Located on an old Rockefeller estate, Blue Hill Farm is a working farm, education center, and home to a top-notch restaurant helmed by chef Dan Barber. Stroll the peaceful grounds, tour the barnyard, and enjoy the delight of eating the day's harvest as part of chef Barber's multi-course tasting menus. A restaurant this popular requires advanced reservations. Grab iced lattes, light snacks, and baked goodies from the cafᅢᄅ to enjoy on the train ride home.

Getting There: Take the Metro-North Hudson line from Grand Central Station to Tarrytown (about 35 minutes) and a 10-minute cab ride to the farm.

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Photo courtesy of Governors Island.

Governors Island

From Manhattan, a free ferry ushers you to 30 acres of blissful (car-free) green park at Governors Island. Enjoy a picnic lunch, lounge in a hammock, eat ice cream, rent bikes, and kayak (free of charge). Check out one of the guest food vendors and grab a cold brew at Little Eva's. In August, the fashionable Heminway-esque Jazz Age Lawn Party showcases an array of 1920s costumes and musical performances.

Getting There: Take a ferry from Lower Manhattan or Brooklyn Bridge Park's Pier 6 (only on Saturdays and Sundays).

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Photographed by Laura Miller.

Cold Spring, NY

Experience the arty, charming, and well-preserved 19th-century town of Cold Spring, 50 miles north of Manhattan, along the Hudson River. Enjoy the leisurely pace, take in the rolling hills, and go hiking, kayaking, or biking. Pack a basket with some provisions (think cheese and charcuterie), a bottle of your favorite Champagne, and set up an epic picnic.

Getting There: Take the Metro-North Hudson line from Grand Central Station to Cold Spring (about 75 minutes from Grand Central).

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Photo courtesy of Ausbury Park.

Asbury Park, NJ

Embrace your inner Jersey girl (or guy) at this boisterous summertime haven, made famous by Bruce Springsteen. You'll find Victorian architecture, a lively 130-year-old boardwalk scene (with old-school spots like a pinball museum), and vibrant live music. Don't miss the artisanal pizza at Porta's, or the raw bar at Asbury Oyster Bar.

Getting There: Take New Jersey Transit from Penn Station to Asbury Park (about 98 minutes from Midtown).

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Photo courtesy of Storm Art Center.

Storm King, Mountainville, NY

The picturesque, open-air sculpture collection at Storm King is set on 500 rolling acres and includes 100 strategically placed works by unique artists, ᅢᅠ la Alexander Calder, Roy Lichtenstein, Henry Moore, and Andy Goldsworthy. Pack a picnic lunch and take a leisurely bike tour of the surrounding grounds. Afterward, sip a cold drink or a grab a quick nap by Maya Lin's Wave Field.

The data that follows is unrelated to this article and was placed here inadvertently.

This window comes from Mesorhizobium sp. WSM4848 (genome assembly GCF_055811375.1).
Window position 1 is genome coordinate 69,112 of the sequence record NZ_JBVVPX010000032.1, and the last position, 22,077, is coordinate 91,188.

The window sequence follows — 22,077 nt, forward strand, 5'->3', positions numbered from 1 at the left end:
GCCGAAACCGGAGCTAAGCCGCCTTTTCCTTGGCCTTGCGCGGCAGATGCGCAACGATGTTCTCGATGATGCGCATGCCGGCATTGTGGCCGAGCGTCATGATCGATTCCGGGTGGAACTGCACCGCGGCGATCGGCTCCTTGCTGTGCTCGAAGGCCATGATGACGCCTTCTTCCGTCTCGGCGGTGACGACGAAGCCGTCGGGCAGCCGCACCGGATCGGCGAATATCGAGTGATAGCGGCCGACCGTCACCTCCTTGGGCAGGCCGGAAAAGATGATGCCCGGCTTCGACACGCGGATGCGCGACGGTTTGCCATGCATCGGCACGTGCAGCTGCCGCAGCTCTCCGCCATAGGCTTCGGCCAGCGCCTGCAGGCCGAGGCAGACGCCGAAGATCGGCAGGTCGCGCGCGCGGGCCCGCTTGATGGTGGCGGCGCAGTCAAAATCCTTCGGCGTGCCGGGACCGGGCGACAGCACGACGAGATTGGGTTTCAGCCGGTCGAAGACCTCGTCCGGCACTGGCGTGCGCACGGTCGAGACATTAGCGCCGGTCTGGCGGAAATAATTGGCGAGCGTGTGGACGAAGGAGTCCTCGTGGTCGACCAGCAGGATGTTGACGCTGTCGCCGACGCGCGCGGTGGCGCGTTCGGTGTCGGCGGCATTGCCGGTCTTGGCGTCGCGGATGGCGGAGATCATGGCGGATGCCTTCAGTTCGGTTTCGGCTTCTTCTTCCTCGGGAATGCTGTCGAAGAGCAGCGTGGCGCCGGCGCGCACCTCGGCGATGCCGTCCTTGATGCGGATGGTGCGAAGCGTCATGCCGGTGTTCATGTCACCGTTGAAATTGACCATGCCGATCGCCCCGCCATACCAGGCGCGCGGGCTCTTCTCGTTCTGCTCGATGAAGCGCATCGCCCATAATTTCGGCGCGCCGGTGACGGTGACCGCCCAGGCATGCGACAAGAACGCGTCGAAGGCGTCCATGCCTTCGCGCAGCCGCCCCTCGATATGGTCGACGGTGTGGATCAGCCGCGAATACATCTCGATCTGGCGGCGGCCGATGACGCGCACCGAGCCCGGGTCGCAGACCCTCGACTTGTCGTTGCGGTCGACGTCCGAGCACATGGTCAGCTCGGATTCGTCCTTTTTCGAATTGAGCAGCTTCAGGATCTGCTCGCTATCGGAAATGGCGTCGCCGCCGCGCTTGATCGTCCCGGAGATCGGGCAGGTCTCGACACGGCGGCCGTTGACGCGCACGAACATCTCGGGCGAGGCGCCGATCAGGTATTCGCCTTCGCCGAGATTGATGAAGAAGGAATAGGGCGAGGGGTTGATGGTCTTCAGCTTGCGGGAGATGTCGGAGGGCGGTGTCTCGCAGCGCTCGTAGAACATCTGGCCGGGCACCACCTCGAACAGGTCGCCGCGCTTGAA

Getting There: Coach USA (Short Line Bus) offers day packages to Storm King, leaving from the Port Authority Bus Terminal. Click here for more details.

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Arthur Avenue

If you stop by Arthur Avenue, locals will tell you you've discovered New York's real Little Italy. Less crowded than its Manhattan counterpart (and a bit harder to get to by subway), this stretch of Belmont Avenue in the Bronx has had an Italian presence for over 100 years. Artisans from Northern Italy were originally recruited to live in the area and help construct the Bronx Zoo just up the road. The community they created around Arthur Ave remains a vibrant neighborhood full of stores selling cheese, handmade pasta, cannoli, pizza, and olives. You could spend a day wandering from storefront to storefront, but don't miss Teitel Brothers, a fourth-generation salumeria that has been declared the best pork sausage in New York (never mind that the owners are Jewish). Grab pasta from Borgatti's Ravioli and Egg Noodles, and try some fresh mozzarella from Casa Della Mozzarella. For dessert, you can't beat cannoli from Artuso. After all that dining, consider a stroll to the nearby zoo or New York Botanical Garden, both worthwhile destinations in their own right.

Getting There: Take the 4 or D train to Fordham Road or the 2 or 5 Train to Pelham Parkway; then, board the Bx12 Bus headed west. Alternatively, take the Metro North Harlem or New Haven line to Fordham Road.

By Kate Donnelly.